From Vicarage Road – Manchester United’s record goalscorer. England’s record goalscorer. Five Premier League titles, one Champions League. Wayne Rooney’s footballing CV is so stacked that I’m just giving you the top lines from it – go on Wikipedia and look at the obscene amount of honours to his name for yourself.
And yet it feels like he was never the glamour name of English football. Off-field issues might have been the reason, but none more so than anyone else in England’s revered ‘golden era’ in the 2000s.
Thierry Henry once said that Rooney would be more appreciated in France or Spain. Xavi called him an ‘extraordinary player with extraordinary capabilities’. Lionel Messi – ‘one of the special players of a generation’.
And yet as his playing career petered out, there was relatively little fanfare to accompany it. Maybe that was due to his sharp decline from Manchester United captain, to hometown hero again at Everton, and then swiftly to MLS. He’s played and retired for Derby County and become their manager since, but the biggest Rooney story of the last few years was Rebekah Vardy-gate.
Fans never got an opportunity to bid farewell to Rooney the player, they’re yet to greet Rooney the manager. How’s he been getting on?
Popular predecessor Phillip Cocu was sacked in November with Derby bottom of the Championship table, and it was expected that Liam Rosenior would take over. He shared managerial responsibilities with Rooney, Shay Given and Justin Walker for 12 days, until the former England international assumed them full-time.
Rosenior seemed like the obvious choice from outsiders – his eloquence regarding the game has long been demonstrated with his punditry on Sky Sports. But Derby owner and chairman Mel Morris (for now at least) has a recent history of giving chances to high profile first-time managers. Looking at you, Frank Lampard.
The situation Lampard walked into was much cushier, however. Derby had been defeated in the playoffs by eventual winners Fulham, and while the squad is in need of refreshing, he used his contacts to secure the big-name loans of Mason Mount, Fikayo Tomori and Harry Wilson. The Rams reached the playoffs again, but were beaten in the final by Aston Villa.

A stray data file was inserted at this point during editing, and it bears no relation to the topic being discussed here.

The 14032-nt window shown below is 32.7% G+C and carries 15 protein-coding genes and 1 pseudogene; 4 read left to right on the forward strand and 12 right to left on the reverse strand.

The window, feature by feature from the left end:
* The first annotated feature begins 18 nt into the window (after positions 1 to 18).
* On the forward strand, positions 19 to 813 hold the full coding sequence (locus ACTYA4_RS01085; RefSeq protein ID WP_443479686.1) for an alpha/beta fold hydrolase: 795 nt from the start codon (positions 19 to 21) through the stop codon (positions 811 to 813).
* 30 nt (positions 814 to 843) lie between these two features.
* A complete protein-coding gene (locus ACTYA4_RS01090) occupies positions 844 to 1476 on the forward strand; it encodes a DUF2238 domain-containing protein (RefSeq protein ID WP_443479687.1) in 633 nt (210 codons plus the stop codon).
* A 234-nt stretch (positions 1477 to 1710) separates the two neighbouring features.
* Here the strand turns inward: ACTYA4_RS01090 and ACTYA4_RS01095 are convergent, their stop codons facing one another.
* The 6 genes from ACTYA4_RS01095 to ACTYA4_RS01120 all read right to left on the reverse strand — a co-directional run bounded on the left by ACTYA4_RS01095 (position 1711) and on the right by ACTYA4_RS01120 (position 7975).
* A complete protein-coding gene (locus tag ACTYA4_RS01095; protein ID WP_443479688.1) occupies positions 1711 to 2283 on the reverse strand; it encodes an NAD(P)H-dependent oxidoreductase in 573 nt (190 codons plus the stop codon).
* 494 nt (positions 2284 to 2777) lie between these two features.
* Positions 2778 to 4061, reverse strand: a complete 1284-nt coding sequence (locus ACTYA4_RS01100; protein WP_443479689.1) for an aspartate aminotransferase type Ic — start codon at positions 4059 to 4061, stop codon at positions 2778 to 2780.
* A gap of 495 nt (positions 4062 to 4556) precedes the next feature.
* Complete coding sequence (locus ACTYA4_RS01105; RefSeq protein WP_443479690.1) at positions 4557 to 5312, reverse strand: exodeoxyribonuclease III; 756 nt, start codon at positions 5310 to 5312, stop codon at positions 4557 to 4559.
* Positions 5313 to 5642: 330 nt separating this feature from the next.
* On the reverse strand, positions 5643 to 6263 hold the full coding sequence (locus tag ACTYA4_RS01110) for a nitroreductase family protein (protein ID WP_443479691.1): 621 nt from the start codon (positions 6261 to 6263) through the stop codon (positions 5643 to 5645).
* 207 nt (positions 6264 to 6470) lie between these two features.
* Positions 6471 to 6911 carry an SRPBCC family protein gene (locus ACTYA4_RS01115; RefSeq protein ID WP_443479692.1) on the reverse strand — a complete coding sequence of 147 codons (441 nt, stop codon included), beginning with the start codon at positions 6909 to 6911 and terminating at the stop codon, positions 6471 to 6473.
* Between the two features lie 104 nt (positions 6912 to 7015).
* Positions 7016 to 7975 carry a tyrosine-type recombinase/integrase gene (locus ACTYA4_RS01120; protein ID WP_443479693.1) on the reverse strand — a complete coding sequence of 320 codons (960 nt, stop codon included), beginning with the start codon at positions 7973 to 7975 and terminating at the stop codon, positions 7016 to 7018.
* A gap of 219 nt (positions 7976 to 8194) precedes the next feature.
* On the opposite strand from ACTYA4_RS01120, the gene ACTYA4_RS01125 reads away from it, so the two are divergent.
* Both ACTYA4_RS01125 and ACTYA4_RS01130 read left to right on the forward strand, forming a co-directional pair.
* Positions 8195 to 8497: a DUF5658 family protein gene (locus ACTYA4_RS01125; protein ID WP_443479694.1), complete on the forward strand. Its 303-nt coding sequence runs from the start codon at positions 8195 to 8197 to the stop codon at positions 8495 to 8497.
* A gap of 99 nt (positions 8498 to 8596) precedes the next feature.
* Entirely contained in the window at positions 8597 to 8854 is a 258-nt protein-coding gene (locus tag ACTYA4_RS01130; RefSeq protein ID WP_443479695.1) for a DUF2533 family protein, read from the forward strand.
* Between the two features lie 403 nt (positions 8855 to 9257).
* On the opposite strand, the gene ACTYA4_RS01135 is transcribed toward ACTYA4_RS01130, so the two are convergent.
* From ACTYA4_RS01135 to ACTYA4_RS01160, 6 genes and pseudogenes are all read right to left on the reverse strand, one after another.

Rooney, meanwhile, took the reins of the worst team in the league. His best players are legendary journeyman Colin Kazim-Richards, Scottish hero David Marshall, 19-year-old academy product Jason Knight, and Poland international Krystian Bielik – the latter of whom suffered a season-ending injury last week. No pressure, Wayne.
Despite the huge task at hand, Rooney has navigated a tricky challenge successfully. Derby went into Friday’s 2-1 defeat at Watford in 17th, six points clear of the drop zone and having won eight of his 18 games in charge.
Rooney’s had to get creative and dug deep to squeeze all he can out of a young squad whose financial struggles have been well documented. He’s known for his game-to-game tinkering (take a look at the replies to any lineup from Derby’s Twitter account) and his refreshingly honest responses in press conferences, even regarding the club’s potential takeover.
He was again subject to criticism on Twitter for his team selection pre-Watford, making five changes from their midweek win at Wycombe.
Two goals in a manic few minutes separated the sides, but Derby managed to compete with a technical, high-pressing side that wouldn’t look out of place in the Premier League. The Rams switched back and forth between a 4-4-2 and 4-3-3 in an attempt to outwit Watford, ultimately without yielding any goals, but keeping one of the Championship’s best sides on their toes.
They did have a goal ruled out from a corner and looked most menacing from set plays – at which point Given would step to the forefront of the technical area and begin micro-managing. Derby went semi-viral recently for their innovative set-piece routines, having their attackers begin at the corner of the 18-yard box and then move in.
Rosenior was usually the one giving orders from the touchline, standing slightly behind the imposing figure of Rooney, his shoulders broadened with authority. Think Sam Allardyce and Sammy Lee but without looking like a caricature.
The manager and his assistant called for more urgency as the game went on, now sticking with an attacking 4-4-2 and pressing Watford back. Derby were matching up one of the league’s finest outfits, eventually forcing them into defensive reinforcements and at long last a goal (even if an own goal).
It wouldn’t be enough, but falling 2-1 to Watford at Vicarage Road is a mightily respectful result for a side fighting to beat the drop. Their season won’t be defined by a narrow defeat here.
The Rams still have big problems to fix – the supposed takeover has been dragging it’s heels for months and six of their players are loanees – but with Rooney in charge (flanked by Rosenior and Given, of course), the keys to Derby’s future are in the right hands.